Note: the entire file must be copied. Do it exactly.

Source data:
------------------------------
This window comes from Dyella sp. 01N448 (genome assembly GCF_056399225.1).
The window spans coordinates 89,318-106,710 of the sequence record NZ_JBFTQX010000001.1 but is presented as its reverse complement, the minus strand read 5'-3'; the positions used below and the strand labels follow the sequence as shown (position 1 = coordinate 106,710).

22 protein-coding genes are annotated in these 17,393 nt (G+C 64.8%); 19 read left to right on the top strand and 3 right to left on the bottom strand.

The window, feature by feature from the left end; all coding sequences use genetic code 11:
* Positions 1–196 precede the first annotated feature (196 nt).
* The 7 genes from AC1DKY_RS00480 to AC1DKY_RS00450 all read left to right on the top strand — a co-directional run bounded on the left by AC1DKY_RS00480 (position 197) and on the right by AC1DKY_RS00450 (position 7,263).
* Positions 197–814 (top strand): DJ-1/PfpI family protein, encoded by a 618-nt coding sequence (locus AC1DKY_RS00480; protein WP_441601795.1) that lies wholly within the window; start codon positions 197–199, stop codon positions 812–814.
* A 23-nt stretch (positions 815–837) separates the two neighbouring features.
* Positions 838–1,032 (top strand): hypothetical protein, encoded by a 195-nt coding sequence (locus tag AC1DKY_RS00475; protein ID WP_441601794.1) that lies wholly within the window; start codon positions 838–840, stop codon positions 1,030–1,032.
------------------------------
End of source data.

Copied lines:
This window comes from Dyella sp. 01N448 (genome assembly GCF_056399225.1).
The window spans coordinates 89,318-106,710 of the sequence record NZ_JBFTQX010000001.1 but is presented as its reverse complement, the minus strand read 5'-3'; the positions used below and the strand labels follow the sequence as shown (position 1 = coordinate 106,710).

22 protein-coding genes are annotated in these 17,393 nt (G+C 64.8%); 19 read left to right on the top strand and 3 right to left on the bottom strand.

The window, feature by feature from the left end; all coding sequences use genetic code 11:
* Positions 1–196 precede the first annotated feature (196 nt).
* The 7 genes from AC1DKY_RS00480 to AC1DKY_RS00450 all read left to right on the top strand — a co-directional run bounded on the left by AC1DKY_RS00480 (position 197) and on the right by AC1DKY_RS00450 (position 7,263).
* Positions 197–814 (top strand): DJ-1/PfpI family protein, encoded by a 618-nt coding sequence (locus AC1DKY_RS00480; protein WP_441601795.1) that lies wholly within the window; start codon positions 197–199, stop codon positions 812–814.
* A 23-nt stretch (positions 815–837) separates the two neighbouring features.
* Positions 838–1,032 (top strand): hypothetical protein, encoded by a 195-nt coding sequence (locus tag AC1DKY_RS00475; protein ID WP_441601794.1) that lies wholly within the window; start codon positions 838–840, stop codon positions 1,030–1,032.